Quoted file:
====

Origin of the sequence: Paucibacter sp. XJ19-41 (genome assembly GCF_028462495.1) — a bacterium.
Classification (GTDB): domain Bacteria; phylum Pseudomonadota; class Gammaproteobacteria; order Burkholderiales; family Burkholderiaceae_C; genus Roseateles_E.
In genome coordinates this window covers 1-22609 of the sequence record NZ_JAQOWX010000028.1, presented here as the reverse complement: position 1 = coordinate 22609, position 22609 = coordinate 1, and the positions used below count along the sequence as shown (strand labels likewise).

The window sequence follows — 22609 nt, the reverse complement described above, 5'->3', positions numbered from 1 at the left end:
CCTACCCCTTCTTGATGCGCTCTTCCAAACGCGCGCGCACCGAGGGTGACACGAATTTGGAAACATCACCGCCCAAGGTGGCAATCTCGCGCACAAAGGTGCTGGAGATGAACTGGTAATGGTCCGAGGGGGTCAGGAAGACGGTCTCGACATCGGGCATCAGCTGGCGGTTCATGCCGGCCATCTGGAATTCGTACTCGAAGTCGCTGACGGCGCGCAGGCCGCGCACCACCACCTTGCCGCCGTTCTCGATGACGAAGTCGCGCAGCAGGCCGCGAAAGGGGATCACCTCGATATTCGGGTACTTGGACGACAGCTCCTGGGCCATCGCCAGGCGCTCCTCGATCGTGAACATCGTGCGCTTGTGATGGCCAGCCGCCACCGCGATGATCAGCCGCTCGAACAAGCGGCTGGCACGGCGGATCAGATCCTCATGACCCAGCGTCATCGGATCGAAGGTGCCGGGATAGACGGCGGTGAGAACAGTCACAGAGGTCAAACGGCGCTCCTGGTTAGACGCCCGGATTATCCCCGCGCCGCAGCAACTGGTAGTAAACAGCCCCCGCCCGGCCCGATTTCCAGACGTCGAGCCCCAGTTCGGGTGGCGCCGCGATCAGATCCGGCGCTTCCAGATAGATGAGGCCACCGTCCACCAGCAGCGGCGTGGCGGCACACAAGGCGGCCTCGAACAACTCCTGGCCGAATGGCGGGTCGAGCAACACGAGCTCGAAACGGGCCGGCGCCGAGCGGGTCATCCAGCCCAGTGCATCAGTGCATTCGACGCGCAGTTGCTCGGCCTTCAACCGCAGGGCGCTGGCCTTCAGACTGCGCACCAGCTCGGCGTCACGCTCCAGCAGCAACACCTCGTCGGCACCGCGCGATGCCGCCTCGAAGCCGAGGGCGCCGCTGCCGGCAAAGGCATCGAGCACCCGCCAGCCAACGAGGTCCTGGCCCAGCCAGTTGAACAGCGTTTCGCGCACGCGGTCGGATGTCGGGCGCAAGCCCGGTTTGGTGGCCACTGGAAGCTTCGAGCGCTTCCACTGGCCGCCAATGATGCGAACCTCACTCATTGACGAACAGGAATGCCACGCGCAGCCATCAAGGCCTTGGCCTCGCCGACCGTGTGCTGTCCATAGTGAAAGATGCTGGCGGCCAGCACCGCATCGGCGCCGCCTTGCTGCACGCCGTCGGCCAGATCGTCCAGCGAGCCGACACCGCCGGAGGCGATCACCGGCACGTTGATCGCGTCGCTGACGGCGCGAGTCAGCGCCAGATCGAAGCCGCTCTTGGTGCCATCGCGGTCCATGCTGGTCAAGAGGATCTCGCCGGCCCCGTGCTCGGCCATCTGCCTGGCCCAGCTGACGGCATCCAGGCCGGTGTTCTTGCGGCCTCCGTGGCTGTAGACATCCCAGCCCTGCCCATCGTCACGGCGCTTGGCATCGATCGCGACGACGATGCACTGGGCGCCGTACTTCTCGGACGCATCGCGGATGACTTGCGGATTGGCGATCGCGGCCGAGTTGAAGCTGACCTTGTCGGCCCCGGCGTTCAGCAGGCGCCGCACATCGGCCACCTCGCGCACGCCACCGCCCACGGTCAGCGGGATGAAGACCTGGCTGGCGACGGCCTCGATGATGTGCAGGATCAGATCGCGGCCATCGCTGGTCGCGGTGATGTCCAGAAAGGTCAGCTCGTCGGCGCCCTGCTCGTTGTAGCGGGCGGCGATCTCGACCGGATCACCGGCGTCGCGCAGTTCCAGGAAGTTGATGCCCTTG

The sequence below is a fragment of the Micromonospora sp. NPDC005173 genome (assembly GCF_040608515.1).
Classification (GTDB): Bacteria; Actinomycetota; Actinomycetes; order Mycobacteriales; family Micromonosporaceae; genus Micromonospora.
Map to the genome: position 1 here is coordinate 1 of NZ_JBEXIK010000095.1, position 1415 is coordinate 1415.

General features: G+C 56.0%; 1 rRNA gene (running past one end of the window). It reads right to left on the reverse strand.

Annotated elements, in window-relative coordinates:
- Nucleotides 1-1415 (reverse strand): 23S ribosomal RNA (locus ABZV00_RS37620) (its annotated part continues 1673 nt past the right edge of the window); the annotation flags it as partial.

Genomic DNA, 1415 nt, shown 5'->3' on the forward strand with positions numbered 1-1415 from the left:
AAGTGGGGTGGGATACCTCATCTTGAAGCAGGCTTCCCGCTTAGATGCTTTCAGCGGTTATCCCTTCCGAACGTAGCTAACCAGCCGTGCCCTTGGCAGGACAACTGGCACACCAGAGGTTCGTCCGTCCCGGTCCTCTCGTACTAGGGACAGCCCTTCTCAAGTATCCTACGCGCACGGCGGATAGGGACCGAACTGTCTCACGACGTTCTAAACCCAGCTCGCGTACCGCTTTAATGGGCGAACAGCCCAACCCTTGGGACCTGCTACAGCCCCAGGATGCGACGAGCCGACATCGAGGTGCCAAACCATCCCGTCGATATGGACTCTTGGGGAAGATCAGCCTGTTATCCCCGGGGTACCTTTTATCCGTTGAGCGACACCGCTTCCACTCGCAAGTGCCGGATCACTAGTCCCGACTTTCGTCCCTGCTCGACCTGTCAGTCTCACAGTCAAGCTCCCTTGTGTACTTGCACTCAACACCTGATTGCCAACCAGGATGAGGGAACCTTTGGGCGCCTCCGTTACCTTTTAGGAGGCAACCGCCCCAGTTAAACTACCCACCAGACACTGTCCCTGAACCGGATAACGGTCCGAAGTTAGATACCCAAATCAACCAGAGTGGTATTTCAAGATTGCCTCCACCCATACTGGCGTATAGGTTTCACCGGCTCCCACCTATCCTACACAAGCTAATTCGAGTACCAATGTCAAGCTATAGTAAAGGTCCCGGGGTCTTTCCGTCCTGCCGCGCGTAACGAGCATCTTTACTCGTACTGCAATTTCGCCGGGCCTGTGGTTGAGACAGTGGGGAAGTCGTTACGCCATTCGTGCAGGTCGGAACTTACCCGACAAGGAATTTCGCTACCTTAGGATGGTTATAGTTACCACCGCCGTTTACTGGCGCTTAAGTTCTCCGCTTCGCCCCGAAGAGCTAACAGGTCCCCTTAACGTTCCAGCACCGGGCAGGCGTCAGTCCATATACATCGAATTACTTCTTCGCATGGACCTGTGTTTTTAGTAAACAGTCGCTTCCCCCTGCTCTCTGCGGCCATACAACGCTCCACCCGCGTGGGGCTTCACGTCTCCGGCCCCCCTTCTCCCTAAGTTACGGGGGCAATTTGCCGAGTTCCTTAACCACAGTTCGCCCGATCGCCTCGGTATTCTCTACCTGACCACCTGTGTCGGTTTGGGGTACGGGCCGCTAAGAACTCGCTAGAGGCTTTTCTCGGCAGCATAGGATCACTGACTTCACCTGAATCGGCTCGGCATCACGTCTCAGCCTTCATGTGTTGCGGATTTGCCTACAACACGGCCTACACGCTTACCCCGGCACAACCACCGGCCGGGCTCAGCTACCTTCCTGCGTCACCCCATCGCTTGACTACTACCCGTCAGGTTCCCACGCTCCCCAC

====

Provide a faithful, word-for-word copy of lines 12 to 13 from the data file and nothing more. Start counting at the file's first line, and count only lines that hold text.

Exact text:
Genomic DNA, 1415 nt, shown 5'->3' on the forward strand with positions numbered 1-1415 from the left:
AAGTGGGGTGGGATACCTCATCTTGAAGCAGGCTTCCCGCTTAGATGCTTTCAGCGGTTATCCCTTCCGAACGTAGCTAACCAGCCGTGCCCTTGGCAGGACAACTGGCACACCAGAGGTTCGTCCGTCCCGGTCCTCTCGTACTAGGGACAGCCCTTCTCAAGTATCCTACGCGCACGGCGGATAGGGACCGAACTGTCTCACGACGTTCTAAACCCAGCTCGCGTACCGCTTTAATGGGCGAACAGCCCAACCCTTGGGACCTGCTACAGCCCCAGGATGCGACGAGCCGACATCGAGGTGCCAAACCATCCCGTCGATATGGACTCTTGGGGAAGATCAGCCTGTTATCCCCGGGGTACCTTTTATCCGTTGAGCGACACCGCTTCCACTCGCAAGTGCCGGATCACTAGTCCCGACTTTCGTCCCTGCTCGACCTGTCAGTCTCACAGTCAAGCTCCCTTGTGTACTTGCACTCAACACCTGATTGCCAACCAGGATGAGGGAACCTTTGGGCGCCTCCGTTACCTTTTAGGAGGCAACCGCCCCAGTTAAACTACCCACCAGACACTGTCCCTGAACCGGATAACGGTCCGAAGTTAGATACCCAAATCAACCAGAGTGGTATTTCAAGATTGCCTCCACCCATACTGGCGTATAGGTTTCACCGGCTCCCACCTATCCTACACAAGCTAATTCGAGTACCAATGTCAAGCTATAGTAAAGGTCCCGGGGTCTTTCCGTCCTGCCGCGCGTAACGAGCATCTTTACTCGTACTGCAATTTCGCCGGGCCTGTGGTTGAGACAGTGGGGAAGTCGTTACGCCATTCGTGCAGGTCGGAACTTACCCGACAAGGAATTTCGCTACCTTAGGATGGTTATAGTTACCACCGCCGTTTACTGGCGCTTAAGTTCTCCGCTTCGCCCCGAAGAGCTAACAGGTCCCCTTAACGTTCCAGCACCGGGCAGGCGTCAGTCCATATACATCGAATTACTTCTTCGCATGGACCTGTGTTTTTAGTAAACAGTCGCTTCCCCCTGCTCTCTGCGGCCATACAACGCTCCACCCGCGTGGGGCTTCACGTCTCCGGCCCCCCTTCTCCCTAAGTTACGGGGGCAATTTGCCGAGTTCCTTAACCACAGTTCGCCCGATCGCCTCGGTATTCTCTACCTGACCACCTGTGTCGGTTTGGGGTACGGGCCGCTAAGAACTCGCTAGAGGCTTTTCTCGGCAGCATAGGATCACTGACTTCACCTGAATCGGCTCGGCATCACGTCTCAGCCTTCATGTGTTGCGGATTTGCCTACAACACGGCCTACACGCTTACCCCGGCACAACCACCGGCCGGGCTCAGCTACCTTCCTGCGTCACCCCATCGCTTGACTACTACCCGTCAGGTTCCCACGCTCCCCAC